Post Pi Day Coding Project: Let's Uncover the Hidden Words in Pi
Today isn't actually Pi Day, but I was unable to get this article out in time. Pi Day was actually yesterday, March 14th (3.14), so let's call this a post-Pi Day treat!
I've usually stuck to computers and security in the past, so I thought I'd toss things up a bit and give you all a dose of computers and math! Let's look at some Java code that I've been writing for the past couple days. It may not be practically useful, but it is entertaining to do and is a great example of the power of programming. You can really use it for everything and anything, no matter how seemingly useless, so it's a great skill to develop!
What it's supposed to do is convert any irrational number (such as pi, tau, or log2) from numbers to letters, then allow you to search for words. I already took the liberty of converting the first 4,000,000 digits of pi for you, which took over an hour to do, if you were curious (Source-code, pi_data).
There is an option to use any number you would like, you just have to download it, format it and change the code to point to that file. I haven't had the time to make it into a super user-friendly app that you just double-click to use, but see my Java Process Killer App article for a how-to on setting up Java and running the source code, if you're unfamiliar with how to do that. Also, check out the picture below, which is how your files should look.
I didn't test it a ton, but it should be robust enough for entertainment and learning purposes. Now, I'll go over the major parts of how the code functions and discuss along the way how pi, chaos theory, and this computer program possibly relate.
What I did was read in the first two numbers, then the next two, and so on, and each time I took the modulus 26 of each, so that we always have a number between 0 and 25. Each number is then mapped to a letter: "a" is mapped to 0, "b" to "1"... "z" to 25, so that we can easily convert between the two.
For example, the first two leading decimal digits of pi are 14 (pi = 3.141592...), thus we do 14mod26 = 14, and 14 corresponds with the letter "O". A more mathematically correct approach would be to convert to base-26, but for simplicity and my utter confusion of number theory, I decided to just do it this way.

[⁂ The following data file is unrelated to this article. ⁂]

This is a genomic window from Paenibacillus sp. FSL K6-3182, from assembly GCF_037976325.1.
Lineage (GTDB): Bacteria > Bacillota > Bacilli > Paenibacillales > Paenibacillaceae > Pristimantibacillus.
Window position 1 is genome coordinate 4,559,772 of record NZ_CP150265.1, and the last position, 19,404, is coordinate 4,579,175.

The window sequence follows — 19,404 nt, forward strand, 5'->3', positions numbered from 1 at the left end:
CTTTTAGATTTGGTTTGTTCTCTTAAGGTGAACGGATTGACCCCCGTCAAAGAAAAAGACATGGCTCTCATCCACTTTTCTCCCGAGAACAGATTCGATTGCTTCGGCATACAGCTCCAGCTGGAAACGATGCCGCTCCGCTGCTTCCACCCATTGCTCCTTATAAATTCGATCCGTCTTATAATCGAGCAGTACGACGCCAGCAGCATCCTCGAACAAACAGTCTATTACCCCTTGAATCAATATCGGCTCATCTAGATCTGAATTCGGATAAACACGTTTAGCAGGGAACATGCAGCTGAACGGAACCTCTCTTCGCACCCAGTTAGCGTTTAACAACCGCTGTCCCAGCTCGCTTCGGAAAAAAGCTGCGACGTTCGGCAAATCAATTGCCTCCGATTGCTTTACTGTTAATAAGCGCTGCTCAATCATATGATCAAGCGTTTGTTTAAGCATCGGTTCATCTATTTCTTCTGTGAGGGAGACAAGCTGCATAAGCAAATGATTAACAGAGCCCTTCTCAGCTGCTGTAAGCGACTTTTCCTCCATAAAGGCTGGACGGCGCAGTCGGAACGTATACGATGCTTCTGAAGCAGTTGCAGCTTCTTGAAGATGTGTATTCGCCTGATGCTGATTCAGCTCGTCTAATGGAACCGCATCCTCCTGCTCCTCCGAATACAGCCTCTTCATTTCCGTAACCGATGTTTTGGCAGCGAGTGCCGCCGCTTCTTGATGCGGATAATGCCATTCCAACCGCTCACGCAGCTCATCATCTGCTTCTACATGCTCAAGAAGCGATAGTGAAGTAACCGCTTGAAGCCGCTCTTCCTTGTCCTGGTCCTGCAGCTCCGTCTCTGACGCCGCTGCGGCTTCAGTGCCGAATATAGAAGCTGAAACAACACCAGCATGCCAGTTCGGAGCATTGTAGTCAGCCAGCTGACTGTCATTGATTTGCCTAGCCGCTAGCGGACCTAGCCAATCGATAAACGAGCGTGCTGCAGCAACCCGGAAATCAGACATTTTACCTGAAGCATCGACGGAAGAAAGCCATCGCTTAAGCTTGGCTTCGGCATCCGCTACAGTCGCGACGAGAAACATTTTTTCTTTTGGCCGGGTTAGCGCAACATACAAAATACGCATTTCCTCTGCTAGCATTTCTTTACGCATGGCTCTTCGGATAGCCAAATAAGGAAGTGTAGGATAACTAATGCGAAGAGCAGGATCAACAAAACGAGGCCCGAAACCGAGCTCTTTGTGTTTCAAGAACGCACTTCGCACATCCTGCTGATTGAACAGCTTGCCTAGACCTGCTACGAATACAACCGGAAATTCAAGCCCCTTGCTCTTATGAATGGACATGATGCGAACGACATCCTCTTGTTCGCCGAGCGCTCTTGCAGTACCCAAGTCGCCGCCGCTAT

At the heart of it all, how you convert is somewhat arbitrary, as the words you find are purely coincidental. Or are they? We will get to that.
In calculating this, I assumed that pi was random and that each letter has an equal chance of being chosen. If you look at the graph below (assuming my calculations were vaguely correct), you can see that as you increase the size of the word, the less likely it is to find it. Once we hit words of 6 or longer, our chances quickly deteriorate.
The formula used was [1-(1-(1/26)^N)^(g-N+1)], where N= word length and g=the number of letters you have.
When I looked up words, there were a good number of words of length N <= 4 that I was unable to find. This made me question my calculated probabilities. Or perhaps the way we converted to letters caused a divergence of sorts, which gave favor to a particular sequence of characters? (If you find a major mistake, please alert me).
Also, I had to beg the question: Is pi really random in the first place? I mean, if you randomly took 4 million letters, you would think just about every 4 letter word would have appeared. Right?
The answer? No one has really proved it yet! Pi goes on forever, and thus far we haven't found a pattern, though a while ago some Canadian scientists/mathematicians came up with a way of calculating the nth digit of pi without having to first generate the preceding digits. This would imply pattern to me, but I am not sure? More on that here.
What do you think, is pi truly random? What words have you found or not found? Have you discovered some mystical pattern in pi? Comment below!
Please feel free edit and experiment with the code as you please. If you make any significant improvements, send the code to email@example.com and I will change the link to the updated file.
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